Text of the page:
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I'm recording this on Friday morning at the end of what has been a hectic week here in Washington for anyone interested in US-China relations, in technology, and in the fate of Huawei in particular. On Wednesday evening, the Trump administration announced it would take the first steps to banning the Chinese company from selling its 5G products here in the US.
That move has been expected. It was on the cards for around a year. But the fact that it has been announced now underlines how badly the US-China trade talks have unravelled in the past week or so. Donald Trump had been holding that back as a negotiating chip. Clearly he doesn't feel that he needs to do so any more.
But while that move had been widely predicted, two other things came as a surprise. One, the way in which the executive order was drafted is so broad that it gives the commerce secretary Wilbur Ross the power not just to ban 5G products from Huawei but any technology sold by any company that even so much as has a contract in China. Mr Ross now has 150 days to craft more specific regulations.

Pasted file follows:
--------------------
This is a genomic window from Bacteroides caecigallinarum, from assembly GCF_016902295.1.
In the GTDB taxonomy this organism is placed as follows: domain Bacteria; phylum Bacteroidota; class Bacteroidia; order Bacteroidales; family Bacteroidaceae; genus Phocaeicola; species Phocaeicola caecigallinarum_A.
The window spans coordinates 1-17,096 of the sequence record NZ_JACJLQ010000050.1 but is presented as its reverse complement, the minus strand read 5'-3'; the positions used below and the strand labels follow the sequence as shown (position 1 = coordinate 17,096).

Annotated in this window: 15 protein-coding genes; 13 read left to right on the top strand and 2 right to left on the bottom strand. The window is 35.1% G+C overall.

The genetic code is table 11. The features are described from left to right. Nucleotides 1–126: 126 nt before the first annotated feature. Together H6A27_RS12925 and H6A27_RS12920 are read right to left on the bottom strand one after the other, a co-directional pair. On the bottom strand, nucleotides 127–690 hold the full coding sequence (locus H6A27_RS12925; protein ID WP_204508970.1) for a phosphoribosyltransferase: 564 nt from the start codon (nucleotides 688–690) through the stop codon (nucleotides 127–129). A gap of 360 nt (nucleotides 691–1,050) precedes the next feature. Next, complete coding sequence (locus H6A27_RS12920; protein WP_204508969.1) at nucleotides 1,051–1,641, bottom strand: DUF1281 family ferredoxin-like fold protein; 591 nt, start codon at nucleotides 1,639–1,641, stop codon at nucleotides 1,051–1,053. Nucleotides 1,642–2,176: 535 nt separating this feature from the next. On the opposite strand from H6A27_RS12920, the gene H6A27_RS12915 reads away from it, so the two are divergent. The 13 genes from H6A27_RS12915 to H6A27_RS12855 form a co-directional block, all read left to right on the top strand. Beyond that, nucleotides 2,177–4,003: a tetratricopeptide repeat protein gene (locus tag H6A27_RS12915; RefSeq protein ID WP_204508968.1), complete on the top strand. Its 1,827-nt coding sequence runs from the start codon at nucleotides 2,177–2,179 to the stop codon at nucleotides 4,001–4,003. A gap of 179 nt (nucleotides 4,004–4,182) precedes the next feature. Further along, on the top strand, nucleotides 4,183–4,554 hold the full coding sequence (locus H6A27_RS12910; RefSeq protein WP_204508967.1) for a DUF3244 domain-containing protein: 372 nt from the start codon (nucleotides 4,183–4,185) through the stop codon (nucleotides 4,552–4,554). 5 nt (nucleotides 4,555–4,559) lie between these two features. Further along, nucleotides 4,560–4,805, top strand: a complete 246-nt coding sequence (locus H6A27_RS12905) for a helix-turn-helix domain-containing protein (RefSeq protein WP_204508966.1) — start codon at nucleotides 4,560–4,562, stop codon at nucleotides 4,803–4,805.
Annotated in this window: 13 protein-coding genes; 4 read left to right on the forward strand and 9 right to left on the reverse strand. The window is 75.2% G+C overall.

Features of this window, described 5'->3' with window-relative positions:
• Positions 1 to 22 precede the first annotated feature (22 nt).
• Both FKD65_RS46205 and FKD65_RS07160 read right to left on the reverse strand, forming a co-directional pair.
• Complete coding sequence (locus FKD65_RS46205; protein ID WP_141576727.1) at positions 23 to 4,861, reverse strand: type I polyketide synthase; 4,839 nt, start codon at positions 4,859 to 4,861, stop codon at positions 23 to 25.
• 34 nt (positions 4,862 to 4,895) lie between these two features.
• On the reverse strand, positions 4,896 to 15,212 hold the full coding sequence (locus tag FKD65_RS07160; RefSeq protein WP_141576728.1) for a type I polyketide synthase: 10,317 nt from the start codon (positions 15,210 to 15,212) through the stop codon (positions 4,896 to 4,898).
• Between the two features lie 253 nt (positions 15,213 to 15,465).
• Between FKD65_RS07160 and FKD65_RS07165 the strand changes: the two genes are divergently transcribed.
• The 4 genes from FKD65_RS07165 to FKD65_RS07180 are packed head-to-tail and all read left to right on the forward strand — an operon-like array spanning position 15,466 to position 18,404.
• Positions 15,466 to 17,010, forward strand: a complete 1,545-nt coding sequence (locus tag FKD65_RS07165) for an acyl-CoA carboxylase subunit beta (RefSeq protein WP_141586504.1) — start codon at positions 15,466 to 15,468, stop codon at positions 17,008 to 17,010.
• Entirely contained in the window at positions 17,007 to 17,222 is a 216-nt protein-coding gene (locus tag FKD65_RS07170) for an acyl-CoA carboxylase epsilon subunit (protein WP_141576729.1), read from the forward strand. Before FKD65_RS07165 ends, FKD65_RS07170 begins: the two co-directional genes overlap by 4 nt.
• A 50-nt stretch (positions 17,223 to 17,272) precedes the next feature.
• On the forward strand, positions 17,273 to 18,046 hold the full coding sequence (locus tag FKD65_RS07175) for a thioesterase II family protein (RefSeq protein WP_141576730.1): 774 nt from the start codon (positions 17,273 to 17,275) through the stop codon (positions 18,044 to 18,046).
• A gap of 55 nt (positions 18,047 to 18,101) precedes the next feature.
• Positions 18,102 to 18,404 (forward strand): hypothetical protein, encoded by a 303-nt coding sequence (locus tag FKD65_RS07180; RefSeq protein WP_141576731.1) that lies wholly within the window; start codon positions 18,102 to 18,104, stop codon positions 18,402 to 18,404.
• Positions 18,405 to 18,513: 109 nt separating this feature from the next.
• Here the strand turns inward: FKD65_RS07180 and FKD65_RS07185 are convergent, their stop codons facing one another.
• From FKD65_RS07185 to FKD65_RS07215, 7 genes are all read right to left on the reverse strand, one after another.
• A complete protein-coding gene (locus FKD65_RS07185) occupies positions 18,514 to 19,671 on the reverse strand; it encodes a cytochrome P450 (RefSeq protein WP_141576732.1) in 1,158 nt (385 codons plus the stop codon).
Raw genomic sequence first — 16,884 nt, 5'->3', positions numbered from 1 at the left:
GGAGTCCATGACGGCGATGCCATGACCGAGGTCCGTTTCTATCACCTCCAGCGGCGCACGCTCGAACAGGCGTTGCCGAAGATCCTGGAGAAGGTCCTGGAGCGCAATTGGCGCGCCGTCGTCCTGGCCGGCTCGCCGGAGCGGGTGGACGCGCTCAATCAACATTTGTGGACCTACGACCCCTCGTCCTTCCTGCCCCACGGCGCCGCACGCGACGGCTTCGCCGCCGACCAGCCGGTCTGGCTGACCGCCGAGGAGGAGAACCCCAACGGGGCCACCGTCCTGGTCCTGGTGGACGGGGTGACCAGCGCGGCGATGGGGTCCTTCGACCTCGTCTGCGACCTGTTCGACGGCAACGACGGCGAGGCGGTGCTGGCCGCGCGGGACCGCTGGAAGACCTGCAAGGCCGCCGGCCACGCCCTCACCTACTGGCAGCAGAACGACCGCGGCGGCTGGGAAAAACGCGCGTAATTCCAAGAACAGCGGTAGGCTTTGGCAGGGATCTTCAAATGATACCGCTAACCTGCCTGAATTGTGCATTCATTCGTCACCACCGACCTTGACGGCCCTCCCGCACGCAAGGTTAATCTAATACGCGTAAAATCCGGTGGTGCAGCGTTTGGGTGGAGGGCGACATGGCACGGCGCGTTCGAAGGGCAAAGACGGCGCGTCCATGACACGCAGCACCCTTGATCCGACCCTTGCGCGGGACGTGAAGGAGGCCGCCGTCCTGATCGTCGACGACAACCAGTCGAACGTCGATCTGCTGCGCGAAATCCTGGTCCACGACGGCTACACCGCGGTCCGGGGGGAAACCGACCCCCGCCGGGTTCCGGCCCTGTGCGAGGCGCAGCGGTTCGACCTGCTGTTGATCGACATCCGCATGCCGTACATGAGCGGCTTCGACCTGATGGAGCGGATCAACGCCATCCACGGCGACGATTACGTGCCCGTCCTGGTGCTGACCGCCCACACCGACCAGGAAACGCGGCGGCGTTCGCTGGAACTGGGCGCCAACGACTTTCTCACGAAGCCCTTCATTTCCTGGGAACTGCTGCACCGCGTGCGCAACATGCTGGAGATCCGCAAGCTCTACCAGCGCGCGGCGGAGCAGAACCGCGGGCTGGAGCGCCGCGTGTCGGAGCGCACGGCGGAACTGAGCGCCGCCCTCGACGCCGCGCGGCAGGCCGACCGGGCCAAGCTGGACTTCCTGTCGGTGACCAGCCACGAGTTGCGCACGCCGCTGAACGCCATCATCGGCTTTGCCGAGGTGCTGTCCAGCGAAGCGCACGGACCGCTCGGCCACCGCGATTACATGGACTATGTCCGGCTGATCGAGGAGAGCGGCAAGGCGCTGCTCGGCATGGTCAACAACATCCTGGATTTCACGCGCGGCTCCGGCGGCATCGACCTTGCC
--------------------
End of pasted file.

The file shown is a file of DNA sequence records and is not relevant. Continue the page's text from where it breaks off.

The second unexpected move was that not just has the Trump administration taken steps to ban Huawei from selling its products here in the US but is also limiting US companies from selling their products to Huawei. That is a much bigger deal for the Chinese company which relies on several major US chipmakers for its supplies.
I've been talking in the last couple of days to company executives, to lawyers, and to industry groups, all of whom are poring over the text of this announcement trying to work out what it means for them and their clients. One thing is certain, however, in announcing the move in this way Donald Trump has guaranteed a massive pay day for some of Washington's most experienced lobbyists.